Dr Roth is a consultant for and has received honoraria from Merck, Idorsia, Eisai, Alarion, Takeda, Jazz, Click Therapeutics, and Avadel.

Accreditation Statement

The CME Institute of Physicians Postgraduate Press, Inc., is accredited by the Accreditation Council for Continuing Medical Education to provide continuing medical education for physicians.

 

 

Credit Designation

The CME Institute of Physicians Postgraduate Press, Inc., designates this enduring material for a maximum of 0.50 AMA PRA Category 1 Credit™. Physicians should claim only the credit commensurate with the extent of their participation in the activity.

Note: The American Nurses Credentialing Center (ANCC) and the American Academy of Physician Assistants (AAPA) accept certificates of participation for educational activities certified for AMA PRA Category 1 Credit™ from organizations accredited by the ACCME.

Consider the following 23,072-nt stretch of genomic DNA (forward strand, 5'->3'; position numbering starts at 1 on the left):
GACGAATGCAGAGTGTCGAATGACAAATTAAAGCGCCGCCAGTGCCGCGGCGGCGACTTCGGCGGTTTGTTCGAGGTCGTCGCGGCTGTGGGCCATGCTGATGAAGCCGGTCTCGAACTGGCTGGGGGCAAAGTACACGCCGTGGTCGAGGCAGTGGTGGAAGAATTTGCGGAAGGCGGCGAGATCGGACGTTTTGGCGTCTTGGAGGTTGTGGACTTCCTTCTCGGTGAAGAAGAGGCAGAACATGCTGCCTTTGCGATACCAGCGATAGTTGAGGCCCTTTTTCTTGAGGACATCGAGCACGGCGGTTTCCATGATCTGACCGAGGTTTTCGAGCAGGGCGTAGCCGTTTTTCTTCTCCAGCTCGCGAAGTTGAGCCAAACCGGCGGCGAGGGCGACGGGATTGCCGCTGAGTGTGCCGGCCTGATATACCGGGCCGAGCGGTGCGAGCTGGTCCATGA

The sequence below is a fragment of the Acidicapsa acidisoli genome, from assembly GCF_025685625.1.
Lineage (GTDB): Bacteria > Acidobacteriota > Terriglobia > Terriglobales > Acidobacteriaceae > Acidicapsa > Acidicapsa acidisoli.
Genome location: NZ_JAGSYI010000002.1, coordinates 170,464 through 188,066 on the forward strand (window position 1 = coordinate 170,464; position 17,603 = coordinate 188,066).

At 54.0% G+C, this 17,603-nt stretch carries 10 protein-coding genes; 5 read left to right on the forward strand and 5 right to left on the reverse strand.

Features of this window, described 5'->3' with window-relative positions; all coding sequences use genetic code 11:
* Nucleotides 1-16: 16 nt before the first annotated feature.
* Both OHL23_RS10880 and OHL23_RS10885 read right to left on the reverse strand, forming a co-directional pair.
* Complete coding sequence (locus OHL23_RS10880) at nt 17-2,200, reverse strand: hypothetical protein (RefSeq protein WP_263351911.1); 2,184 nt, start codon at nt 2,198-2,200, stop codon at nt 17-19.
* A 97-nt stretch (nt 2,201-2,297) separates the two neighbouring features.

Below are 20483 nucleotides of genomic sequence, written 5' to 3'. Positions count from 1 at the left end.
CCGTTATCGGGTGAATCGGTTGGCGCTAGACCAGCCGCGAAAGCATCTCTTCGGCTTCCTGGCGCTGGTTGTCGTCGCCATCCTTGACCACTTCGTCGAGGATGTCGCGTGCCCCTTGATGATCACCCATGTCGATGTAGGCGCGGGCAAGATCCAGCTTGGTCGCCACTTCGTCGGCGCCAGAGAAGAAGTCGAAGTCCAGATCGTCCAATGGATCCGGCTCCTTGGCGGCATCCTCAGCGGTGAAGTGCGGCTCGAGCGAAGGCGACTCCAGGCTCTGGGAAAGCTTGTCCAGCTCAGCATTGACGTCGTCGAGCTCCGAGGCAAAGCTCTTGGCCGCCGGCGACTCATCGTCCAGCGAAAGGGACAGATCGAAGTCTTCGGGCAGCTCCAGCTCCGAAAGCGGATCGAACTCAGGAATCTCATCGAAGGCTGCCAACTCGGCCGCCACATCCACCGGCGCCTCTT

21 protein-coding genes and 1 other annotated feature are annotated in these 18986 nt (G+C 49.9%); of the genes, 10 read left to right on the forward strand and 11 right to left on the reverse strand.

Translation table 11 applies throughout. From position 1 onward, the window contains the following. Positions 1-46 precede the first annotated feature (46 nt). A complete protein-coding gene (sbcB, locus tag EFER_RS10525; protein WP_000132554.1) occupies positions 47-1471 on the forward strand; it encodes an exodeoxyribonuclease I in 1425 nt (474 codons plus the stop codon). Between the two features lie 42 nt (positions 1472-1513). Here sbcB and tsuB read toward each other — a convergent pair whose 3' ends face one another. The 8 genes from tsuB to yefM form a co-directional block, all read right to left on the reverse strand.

MOC Approval Statement

Through the American Board of Medical Specialties (“ABMS”) ongoing commitment to increase access to practice relevant Continuing Certification Activities through the ABMS Continuing Certification DirectoryTreating Excessive Daytime Sleepiness in Patients With Narcolepsy has met the requirements as a MOC Part II CME Activity (apply toward general CME requirement) for the following ABMS Member Boards:

MOC Part II CME Activity

Psychiatry and Neurology

Available Credit

  • 0.50 AMA PRA Category 1 Credit™
  • 0.50 Participation

Price

Cost:
$0.00
Please login or register to take this activity.

Register for free on our site to participate in this and many other free CME courses.